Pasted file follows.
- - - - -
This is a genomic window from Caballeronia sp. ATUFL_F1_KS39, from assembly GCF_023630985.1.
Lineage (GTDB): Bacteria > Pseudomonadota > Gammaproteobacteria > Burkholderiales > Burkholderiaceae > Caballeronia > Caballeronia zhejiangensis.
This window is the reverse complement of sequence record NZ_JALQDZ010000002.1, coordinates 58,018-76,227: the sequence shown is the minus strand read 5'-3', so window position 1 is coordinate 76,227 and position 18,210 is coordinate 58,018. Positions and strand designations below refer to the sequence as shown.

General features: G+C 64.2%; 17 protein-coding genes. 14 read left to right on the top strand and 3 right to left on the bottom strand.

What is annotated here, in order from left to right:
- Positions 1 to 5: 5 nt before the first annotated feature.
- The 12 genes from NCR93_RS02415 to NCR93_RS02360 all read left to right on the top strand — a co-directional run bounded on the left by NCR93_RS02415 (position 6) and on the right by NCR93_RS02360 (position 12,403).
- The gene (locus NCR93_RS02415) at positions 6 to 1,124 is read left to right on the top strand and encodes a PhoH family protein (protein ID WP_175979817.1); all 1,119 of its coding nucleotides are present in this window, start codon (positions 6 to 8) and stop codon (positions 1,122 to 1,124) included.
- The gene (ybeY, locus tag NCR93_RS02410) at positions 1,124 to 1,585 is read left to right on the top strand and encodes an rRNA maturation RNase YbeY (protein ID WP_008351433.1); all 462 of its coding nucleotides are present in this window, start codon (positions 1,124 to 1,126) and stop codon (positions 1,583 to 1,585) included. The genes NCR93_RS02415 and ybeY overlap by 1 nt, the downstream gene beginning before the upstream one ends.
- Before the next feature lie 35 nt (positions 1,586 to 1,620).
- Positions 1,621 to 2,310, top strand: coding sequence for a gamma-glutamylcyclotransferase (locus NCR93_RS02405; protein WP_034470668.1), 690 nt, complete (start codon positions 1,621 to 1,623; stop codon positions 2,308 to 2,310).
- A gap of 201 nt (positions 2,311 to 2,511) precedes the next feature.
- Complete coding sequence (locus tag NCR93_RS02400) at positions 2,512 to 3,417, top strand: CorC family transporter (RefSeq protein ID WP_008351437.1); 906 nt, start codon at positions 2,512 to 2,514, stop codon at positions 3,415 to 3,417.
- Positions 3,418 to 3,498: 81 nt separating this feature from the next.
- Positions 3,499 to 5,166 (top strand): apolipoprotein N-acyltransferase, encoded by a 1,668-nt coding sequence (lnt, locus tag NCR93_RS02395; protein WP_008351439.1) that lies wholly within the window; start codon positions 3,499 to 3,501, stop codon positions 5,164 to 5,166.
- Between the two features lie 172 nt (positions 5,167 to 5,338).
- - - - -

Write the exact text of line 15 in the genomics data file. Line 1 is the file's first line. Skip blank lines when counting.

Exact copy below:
- Positions 3,499 to 5,166 (top strand): apolipoprotein N-acyltransferase, encoded by a 1,668-nt coding sequence (lnt, locus tag NCR93_RS02395; protein WP_008351439.1) that lies wholly within the window; start codon positions 3,499 to 3,501, stop codon positions 5,164 to 5,166.